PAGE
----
The cost of developing a product without first testing its design in a virtual environment isn’ apparent until budgets are more closely examined and increasing overheads unearthed.
Without simulation, product development will suffer from a more expensive design process, lower build quality, longer production times and - perhaps worst of all - less innovation and creativity in the design.
Modern simulation software is more capable than ever. It can simulate parts and assemblies, provide modal analysis and even assess buckling tolerance, steady-state thermal analysis and nonlinearity of materials both in plasticity and hyper-elasticity.
Anyone involved in product design will also know how vital it is to conduct tests of non-linear events, and design simulation now enables us to look at large deformation nonlinearity and non-linear contact before a single atom is put into production.
With the tools now available to product designers, it seems only fair to as: are we using them to a great enough extent? Are we reaping the benefits from design simulation or is too much still being left to chance?
#1 Lowers the cost of product development
Design simulation means fewer prototypes and saves time, effort and, as a result, a great deal of the cost during product development.
Too many products enter development far too early. Design simulation gives engineers the opportunity to find inefficiencies and poor design choices before a single machine is put to work.
#2 Reduce the lifecycle cost
It stands to reason that the longer a product design lifecycle, the more expensive the overall cost for manufacturing is likely to be, so by using design simulation, manufacturers can reduce the lifecycle cost.
A common misconception is that design analysis adds to the lifecycle time and cost, when in fact the opposite is true. By simulating designs before heading to production, a better product will be created, and that means far fewer (if any) production re-runs.
#3 Increase the ability to fulfil demand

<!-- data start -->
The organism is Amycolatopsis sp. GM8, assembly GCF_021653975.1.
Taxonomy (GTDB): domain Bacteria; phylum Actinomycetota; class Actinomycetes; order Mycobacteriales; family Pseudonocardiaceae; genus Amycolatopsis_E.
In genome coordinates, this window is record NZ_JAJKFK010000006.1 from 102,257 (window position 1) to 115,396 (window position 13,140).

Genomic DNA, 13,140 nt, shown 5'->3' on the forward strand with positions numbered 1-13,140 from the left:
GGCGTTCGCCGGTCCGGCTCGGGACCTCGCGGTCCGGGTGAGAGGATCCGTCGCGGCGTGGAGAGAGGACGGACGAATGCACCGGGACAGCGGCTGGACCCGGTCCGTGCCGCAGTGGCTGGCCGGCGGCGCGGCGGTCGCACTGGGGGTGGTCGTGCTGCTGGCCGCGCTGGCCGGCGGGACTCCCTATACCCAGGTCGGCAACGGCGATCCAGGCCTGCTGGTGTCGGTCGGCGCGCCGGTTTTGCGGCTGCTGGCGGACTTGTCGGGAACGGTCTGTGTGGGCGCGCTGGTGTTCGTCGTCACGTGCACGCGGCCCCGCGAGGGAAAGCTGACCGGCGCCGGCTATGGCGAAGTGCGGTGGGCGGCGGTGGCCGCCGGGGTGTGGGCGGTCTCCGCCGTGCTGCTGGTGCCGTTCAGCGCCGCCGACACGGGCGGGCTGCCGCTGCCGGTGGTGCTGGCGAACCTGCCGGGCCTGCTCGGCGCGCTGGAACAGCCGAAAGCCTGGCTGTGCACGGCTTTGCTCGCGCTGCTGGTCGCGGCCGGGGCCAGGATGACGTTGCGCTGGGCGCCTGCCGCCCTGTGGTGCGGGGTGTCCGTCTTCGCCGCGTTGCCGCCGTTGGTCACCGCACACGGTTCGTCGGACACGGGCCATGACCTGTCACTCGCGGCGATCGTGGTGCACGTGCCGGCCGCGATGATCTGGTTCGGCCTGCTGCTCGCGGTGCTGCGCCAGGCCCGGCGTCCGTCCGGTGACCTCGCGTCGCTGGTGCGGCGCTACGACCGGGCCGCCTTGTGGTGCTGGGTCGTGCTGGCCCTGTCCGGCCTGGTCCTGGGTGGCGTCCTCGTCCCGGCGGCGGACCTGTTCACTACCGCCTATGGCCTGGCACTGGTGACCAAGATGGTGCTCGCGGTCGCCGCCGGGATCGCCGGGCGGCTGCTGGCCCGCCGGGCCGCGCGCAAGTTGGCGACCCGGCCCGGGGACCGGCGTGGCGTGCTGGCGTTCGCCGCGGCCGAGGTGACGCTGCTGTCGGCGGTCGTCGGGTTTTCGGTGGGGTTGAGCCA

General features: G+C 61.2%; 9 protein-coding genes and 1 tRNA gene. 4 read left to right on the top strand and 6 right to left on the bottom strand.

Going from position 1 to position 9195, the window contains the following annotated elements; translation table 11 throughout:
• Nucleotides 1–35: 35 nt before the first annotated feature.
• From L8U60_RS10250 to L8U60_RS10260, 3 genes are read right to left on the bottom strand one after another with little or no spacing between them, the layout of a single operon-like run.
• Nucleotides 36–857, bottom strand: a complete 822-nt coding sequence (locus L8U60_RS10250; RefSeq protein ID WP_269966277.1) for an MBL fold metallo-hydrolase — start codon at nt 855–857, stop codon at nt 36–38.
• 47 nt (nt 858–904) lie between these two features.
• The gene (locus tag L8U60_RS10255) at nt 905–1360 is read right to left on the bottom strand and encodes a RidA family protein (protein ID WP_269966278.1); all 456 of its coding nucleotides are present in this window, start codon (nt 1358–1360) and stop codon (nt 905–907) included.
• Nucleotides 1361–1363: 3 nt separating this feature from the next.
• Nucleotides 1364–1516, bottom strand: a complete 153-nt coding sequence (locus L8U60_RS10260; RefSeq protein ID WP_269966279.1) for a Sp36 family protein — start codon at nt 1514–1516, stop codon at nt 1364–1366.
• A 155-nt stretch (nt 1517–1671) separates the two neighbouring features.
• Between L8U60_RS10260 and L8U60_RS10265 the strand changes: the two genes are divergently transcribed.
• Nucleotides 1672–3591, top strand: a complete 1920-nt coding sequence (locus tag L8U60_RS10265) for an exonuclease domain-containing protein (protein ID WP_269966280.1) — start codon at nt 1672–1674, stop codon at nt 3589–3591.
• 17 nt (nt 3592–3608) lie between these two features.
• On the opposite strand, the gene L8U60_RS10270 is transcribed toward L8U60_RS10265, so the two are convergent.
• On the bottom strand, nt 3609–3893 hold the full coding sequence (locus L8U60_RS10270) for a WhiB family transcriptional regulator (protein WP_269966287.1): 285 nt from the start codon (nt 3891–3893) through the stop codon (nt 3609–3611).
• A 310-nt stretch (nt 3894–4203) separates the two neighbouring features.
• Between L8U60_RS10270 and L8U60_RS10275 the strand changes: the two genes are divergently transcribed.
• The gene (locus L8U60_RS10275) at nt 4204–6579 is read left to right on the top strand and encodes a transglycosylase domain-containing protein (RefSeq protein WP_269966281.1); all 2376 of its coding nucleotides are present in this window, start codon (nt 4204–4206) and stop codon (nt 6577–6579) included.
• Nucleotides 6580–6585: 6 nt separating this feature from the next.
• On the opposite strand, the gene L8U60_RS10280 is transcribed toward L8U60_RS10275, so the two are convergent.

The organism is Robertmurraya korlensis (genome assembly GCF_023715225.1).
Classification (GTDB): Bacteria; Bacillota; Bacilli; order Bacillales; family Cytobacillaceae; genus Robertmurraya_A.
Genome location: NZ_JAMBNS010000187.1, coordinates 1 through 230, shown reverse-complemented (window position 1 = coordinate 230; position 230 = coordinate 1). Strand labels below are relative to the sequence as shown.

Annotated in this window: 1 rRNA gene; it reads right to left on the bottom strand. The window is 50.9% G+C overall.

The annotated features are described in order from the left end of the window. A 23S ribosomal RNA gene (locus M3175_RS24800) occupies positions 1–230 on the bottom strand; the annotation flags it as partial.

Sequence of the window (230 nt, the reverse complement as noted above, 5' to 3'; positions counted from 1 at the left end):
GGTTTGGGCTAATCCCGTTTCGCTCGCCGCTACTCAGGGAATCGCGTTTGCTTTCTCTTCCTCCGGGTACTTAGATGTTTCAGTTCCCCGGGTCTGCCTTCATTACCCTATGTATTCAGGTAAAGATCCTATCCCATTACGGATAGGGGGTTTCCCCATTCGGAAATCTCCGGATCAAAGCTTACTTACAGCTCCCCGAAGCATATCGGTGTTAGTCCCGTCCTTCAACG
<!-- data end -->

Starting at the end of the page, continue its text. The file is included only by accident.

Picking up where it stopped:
If there’s a high level of expectancy and anticipated demand for a forthcoming product, the ability of design simulation to reduce the development lifecycle and enable the product to reach the market quicker means fewer customers will be left disappointed.
Equally, the ability to produce the best possible product without building continual iterative prototypes means demand will not only be fulfilled, but expectations exceeded, too.
#4 Ability to identify and define new markets
Design simulation encourages experimentation, and in doing so, product designers are likely to identify new opportunities for the product to be put to use in different markets.
For example, discovering that a particular tolerance can be exceeded via software simulation may indicate that the product will be suitable for other uses; opening up a world of possibilities for the product itself.
#5 Design to realise price premium
Nailing the price premium of a product enables businesses to develop competitive pricing strategies and gives marketing departments confidence that they’re not going to hit the market with something that is inconsistent with customer expectations.
Once the price premium has been identified, design simulation enables designers to build to that exact specification without the need to produce multiple prototypes or - worse - continually send out revised products into the real world to be tested.
Hitting the price premium has wide business benefits - most notably the ability to control costs and hit target margins.
Don't just guess - simulate!
Structural, motion and thermal analysis has never been easier with design simulation software. The above five benefits should encourage any product designer to give this wonderful form of pre-production planning the attention it deserves.